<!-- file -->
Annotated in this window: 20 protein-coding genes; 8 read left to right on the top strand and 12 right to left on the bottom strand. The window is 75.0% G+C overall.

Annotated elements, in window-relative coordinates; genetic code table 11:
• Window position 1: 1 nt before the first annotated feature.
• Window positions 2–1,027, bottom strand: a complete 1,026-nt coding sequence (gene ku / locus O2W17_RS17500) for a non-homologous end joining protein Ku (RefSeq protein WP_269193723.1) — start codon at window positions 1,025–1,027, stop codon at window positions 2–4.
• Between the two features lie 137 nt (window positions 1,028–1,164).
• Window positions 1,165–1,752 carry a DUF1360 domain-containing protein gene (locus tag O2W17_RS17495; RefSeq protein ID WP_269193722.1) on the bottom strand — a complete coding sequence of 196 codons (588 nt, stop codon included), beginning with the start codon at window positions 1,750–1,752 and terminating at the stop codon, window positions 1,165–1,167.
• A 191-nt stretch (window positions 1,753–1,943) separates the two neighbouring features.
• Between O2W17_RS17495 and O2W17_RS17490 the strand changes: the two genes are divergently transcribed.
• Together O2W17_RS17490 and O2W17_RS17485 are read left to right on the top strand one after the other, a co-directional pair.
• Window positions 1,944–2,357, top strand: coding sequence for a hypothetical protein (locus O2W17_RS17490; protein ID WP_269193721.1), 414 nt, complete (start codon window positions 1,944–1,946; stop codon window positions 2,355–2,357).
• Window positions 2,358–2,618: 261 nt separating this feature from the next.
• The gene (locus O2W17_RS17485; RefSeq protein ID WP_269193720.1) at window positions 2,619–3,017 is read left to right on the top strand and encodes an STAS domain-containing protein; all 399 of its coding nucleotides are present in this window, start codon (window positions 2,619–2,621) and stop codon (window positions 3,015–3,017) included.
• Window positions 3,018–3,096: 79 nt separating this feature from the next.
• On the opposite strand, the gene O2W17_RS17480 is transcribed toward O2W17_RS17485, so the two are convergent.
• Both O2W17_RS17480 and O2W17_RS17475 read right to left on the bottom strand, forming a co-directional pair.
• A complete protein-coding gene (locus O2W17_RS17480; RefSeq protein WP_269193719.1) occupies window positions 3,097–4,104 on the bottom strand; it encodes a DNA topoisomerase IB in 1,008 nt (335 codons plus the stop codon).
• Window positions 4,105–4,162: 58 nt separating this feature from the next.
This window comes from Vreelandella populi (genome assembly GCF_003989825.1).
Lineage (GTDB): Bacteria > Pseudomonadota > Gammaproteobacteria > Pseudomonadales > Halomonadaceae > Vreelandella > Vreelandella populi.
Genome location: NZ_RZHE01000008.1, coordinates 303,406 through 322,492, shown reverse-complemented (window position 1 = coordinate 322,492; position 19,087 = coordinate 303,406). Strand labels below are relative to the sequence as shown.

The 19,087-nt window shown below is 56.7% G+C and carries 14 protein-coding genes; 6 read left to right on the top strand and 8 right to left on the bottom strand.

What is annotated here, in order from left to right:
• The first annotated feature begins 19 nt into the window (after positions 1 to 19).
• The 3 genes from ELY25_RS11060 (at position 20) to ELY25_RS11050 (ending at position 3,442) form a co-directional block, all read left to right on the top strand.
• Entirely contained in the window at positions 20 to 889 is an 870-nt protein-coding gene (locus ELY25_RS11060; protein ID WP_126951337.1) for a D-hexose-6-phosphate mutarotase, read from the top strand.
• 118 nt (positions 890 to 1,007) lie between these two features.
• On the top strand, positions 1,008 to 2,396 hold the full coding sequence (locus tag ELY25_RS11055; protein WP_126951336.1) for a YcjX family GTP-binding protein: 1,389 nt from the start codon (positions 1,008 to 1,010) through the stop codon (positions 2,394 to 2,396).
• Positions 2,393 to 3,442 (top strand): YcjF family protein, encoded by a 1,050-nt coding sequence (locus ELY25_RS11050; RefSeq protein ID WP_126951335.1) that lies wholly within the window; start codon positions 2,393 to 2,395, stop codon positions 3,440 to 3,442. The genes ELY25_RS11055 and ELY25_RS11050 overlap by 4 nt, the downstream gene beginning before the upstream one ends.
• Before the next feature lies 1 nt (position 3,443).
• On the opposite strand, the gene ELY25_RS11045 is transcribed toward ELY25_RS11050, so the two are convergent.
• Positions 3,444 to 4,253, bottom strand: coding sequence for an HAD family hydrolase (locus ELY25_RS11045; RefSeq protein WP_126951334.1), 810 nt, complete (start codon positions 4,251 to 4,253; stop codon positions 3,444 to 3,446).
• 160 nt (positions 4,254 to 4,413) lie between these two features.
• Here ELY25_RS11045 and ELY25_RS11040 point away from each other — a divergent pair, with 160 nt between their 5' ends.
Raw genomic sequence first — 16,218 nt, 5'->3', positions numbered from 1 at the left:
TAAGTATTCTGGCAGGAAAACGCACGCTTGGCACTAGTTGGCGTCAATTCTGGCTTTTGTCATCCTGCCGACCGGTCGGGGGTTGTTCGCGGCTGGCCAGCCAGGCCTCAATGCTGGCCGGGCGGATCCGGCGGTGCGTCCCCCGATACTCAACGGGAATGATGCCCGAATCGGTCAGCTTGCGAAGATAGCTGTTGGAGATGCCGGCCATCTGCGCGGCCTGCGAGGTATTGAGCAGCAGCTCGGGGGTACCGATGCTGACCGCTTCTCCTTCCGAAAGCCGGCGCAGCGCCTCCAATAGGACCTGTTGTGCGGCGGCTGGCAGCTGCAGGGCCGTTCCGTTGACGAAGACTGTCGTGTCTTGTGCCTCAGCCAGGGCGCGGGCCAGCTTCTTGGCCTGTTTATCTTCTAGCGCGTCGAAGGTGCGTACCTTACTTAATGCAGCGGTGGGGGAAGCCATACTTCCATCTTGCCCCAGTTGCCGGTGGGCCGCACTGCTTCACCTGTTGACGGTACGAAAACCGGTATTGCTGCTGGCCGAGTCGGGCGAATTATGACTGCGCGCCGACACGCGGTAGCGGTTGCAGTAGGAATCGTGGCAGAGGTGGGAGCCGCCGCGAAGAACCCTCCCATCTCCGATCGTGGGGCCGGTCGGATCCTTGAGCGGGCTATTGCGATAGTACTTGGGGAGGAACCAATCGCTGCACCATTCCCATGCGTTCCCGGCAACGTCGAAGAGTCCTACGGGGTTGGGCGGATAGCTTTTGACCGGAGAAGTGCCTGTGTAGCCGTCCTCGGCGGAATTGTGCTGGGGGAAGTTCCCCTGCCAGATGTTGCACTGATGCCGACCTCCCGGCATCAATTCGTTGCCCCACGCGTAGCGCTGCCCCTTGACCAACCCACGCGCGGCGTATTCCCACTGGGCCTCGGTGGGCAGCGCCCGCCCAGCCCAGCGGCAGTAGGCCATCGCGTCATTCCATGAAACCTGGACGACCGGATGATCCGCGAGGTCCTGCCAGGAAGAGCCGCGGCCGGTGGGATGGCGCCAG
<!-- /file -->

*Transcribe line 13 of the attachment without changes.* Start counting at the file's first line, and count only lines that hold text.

• Window positions 3,018–3,096: 79 nt separating this feature from the next.